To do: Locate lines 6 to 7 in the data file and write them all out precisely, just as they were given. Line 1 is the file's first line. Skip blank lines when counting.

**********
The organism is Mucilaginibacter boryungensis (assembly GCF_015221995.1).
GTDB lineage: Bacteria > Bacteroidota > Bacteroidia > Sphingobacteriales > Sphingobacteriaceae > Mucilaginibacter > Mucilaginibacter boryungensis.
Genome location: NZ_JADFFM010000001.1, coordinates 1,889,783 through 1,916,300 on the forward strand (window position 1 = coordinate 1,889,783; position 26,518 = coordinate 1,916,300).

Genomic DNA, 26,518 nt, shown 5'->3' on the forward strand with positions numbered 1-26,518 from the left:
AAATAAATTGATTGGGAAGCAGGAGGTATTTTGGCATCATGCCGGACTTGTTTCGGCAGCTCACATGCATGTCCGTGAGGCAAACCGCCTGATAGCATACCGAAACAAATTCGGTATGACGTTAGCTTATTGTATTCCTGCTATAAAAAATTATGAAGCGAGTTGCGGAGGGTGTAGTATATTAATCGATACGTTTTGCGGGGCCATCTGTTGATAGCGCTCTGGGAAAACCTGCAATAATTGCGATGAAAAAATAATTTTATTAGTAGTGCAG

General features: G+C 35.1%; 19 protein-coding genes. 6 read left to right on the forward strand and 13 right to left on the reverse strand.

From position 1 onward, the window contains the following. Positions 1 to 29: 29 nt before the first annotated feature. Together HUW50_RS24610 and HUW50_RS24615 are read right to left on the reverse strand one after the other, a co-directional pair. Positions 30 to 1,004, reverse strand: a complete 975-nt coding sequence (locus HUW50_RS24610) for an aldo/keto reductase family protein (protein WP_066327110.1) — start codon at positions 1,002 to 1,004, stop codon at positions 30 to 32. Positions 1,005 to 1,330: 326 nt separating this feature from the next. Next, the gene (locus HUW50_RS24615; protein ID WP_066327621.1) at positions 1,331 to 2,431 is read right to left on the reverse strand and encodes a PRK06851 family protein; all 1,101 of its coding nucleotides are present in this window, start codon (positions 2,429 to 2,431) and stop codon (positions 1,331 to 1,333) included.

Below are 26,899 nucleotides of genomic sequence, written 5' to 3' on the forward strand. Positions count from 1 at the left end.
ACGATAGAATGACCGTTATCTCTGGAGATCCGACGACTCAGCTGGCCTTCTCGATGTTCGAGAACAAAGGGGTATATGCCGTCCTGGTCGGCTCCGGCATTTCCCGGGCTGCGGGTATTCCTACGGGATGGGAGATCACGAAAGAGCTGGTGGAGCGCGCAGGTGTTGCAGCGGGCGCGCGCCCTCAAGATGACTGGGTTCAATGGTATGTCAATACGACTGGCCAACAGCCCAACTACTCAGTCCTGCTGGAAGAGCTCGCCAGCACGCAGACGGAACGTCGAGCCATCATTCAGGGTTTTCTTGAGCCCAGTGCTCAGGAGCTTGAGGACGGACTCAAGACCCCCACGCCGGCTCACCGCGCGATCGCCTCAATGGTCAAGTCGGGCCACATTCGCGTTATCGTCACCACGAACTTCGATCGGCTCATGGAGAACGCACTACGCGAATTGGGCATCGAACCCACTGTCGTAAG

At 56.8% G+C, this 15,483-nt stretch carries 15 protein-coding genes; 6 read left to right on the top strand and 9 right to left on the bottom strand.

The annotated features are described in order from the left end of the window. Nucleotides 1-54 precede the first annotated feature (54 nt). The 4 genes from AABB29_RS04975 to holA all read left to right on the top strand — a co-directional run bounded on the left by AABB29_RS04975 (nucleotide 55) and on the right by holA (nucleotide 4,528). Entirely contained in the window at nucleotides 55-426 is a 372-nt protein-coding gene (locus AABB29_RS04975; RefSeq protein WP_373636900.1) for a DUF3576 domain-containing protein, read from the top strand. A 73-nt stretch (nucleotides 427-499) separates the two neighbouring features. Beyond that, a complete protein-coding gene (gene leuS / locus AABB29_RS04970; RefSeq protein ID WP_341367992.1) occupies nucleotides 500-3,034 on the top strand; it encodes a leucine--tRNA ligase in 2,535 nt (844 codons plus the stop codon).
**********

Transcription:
General features: G+C 35.1%; 19 protein-coding genes. 6 read left to right on the forward strand and 13 right to left on the reverse strand.

From position 1 onward, the window contains the following. Positions 1 to 29: 29 nt before the first annotated feature. Together HUW50_RS24610 and HUW50_RS24615 are read right to left on the reverse strand one after the other, a co-directional pair. Positions 30 to 1,004, reverse strand: a complete 975-nt coding sequence (locus HUW50_RS24610) for an aldo/keto reductase family protein (protein WP_066327110.1) — start codon at positions 1,002 to 1,004, stop codon at positions 30 to 32. Positions 1,005 to 1,330: 326 nt separating this feature from the next. Next, the gene (locus HUW50_RS24615; protein ID WP_066327621.1) at positions 1,331 to 2,431 is read right to left on the reverse strand and encodes a PRK06851 family protein; all 1,101 of its coding nucleotides are present in this window, start codon (positions 2,429 to 2,431) and stop codon (positions 1,331 to 1,333) included.